Review of Global Trends 2025: A Transformed World published by the National Intelligence Council, November 2008.
The aim of Global Trends 2025 is to set out the factors that are expected to shape international events over the next two decades and to stimulate strategic thinking with respect to a future where no single narrative yet dominates. The report is compiled by the National Intelligence Council, drawing on “communities of experts" within the United States and elsewhere, including for example, experts from Chatham House in the UK and from China. The strategic thinking in the end comes down to how the international system as it now stands will need to adapt and change and the question of United States leadership in a multipolar world. What are the key factors identified in this report? What are the implications?
The report identifies “relative certainties" and “key uncertainties" as one way of getting at the significant factors that will impact on international events. Taking first place is the shift from a unipolar to a multipolar world as a result of the shift of resources from West to East. The implications of this is that whilst the United states will remain the most powerful country, its dominant position will be challenged by a changed configuration of influential states, most notably China and India with Russia tagging along too. The rise of Asian economies will lead to pressure on food, energy and water resources. How significant this pressure will be will depend on the pace and type of technological change that is achieved. Population growth in most states will reflect the influence of ageing but in an identifiable number of countries, including Pakistan, Afghanistan and Yemen, young populations will continue to cause problems for political stability. Terrorists will continue to be active with the danger that they will be able to gain access to more dangerous technologies of mass destruction. Conflict over natural resources is more likely than conflict over ideological issues. Sub-Saharan Africa will continue to be marginalized and in Latin America, Brazil is the key contender for international influence.
“Key uncertainties" concern for example the pace of technological innovation with respect to carbon-based natural resources. If oil and gas remain dominant then Russia and Iran and such countries will prosper and grow in economic significance and power. If “clean" coal is possible, this will suggest a different kind of shift. The economic and demographic future of Europe as a place for growth or secular decline is another uncertainty as is the fate of globalization. Is the globalization doomed to halt under the forces of economic recession and protectionist demands? Will “state capitalism" (a developmental model now best exemplified by China, and to some extent Russia) rather than liberal democracy be the predominant developmental mode over the next twenty years? The report investigates each of these elements in detail in the main body.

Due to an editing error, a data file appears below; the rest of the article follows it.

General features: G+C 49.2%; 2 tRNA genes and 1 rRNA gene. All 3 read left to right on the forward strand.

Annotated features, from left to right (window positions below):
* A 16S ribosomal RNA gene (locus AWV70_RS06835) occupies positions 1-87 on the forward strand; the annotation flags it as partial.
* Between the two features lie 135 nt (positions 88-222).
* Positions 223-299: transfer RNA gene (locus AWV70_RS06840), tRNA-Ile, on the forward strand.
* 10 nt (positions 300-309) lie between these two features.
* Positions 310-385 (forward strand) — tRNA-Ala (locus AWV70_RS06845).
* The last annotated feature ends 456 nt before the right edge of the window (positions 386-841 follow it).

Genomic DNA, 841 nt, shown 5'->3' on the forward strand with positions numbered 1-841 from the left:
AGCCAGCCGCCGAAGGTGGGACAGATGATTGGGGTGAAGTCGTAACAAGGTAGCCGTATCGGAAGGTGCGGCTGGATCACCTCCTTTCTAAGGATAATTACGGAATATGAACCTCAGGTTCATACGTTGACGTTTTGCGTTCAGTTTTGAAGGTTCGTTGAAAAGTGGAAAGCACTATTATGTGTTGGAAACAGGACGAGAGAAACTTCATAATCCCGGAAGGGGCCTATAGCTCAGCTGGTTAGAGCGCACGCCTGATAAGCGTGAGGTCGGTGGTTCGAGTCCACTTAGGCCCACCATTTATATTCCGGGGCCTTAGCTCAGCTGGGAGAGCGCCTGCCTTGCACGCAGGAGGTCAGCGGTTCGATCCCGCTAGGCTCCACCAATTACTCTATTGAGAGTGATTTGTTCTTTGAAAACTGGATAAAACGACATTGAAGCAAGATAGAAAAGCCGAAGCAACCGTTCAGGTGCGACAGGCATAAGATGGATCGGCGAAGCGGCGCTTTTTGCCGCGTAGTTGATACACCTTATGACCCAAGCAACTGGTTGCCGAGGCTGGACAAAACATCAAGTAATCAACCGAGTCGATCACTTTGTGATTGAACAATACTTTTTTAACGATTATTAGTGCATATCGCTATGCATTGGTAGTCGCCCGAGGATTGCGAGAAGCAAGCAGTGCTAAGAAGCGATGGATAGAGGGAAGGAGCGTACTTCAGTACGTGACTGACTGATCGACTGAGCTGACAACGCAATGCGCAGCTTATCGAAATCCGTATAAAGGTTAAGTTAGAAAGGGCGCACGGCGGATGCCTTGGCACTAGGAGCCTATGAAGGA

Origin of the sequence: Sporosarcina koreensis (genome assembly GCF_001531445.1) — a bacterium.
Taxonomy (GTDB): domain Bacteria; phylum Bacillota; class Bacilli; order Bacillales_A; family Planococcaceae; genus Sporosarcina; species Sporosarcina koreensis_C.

Global Trends is speculative with respect to the development of the details of the international system. Growing regionalism is one way in which some economic growth can be compatible with some degree of protectionism but a world of power blocks will not make in any easier for the United Nations to get leverage. States will be important but non-state actors will grow in significance, including religious leaders with the dynamism within Islam and in Christianity coming from poorer parts of the world. There will be a need for “global governance��? but the report seems to suggest that this need will increase faster than the capacity to supply it. If this is the case then significant state actors will need to shoulder responsibilities even if they are questions marks over their willingness to do so. India and China will still be concerned with the domestic agenda as much as the international one. Europe is not seen as having great strategic capabilities. There is unlikely to be any radical challenge to the existing system itself, though Russia will continue to challenge United States domination in that system, though the system itself will become, without significant reform, increasingly outmoded.
In such a world then it is clear, to those that compiled Global Trends, that there will be a “demand" for leadership from the United States, particularly with respect to the Middle East and parts of Asia. The capacity to supply that leadership will be constrained by other actors and by economic and other factors, including significant but declining military capacity. What the report re-asserts is the significance of human capacity and leadership. However there does not seem to be any clear indications as to the attributes (and sensitivities) of leadership required in a complex multipolar and culturally diverse world.
This report is essentially an audit of prospects and problems in a world that is to be, in some sense, “managed" The problem is that the world that is being described is not one that is readily amenable to the visible hand of United States “management" any more than it is amenable to management by the invisible hand of the globalized market place. There are more issues than management capacities. What is needed, now and in the future, is the wisdom to know what is and what is not an issue requiring either policy action, or other forms of intervention. International action in a multipolar world will require sensitive and cooperative political and diplomatic action and a realistic sense of what such action is capable of achieving.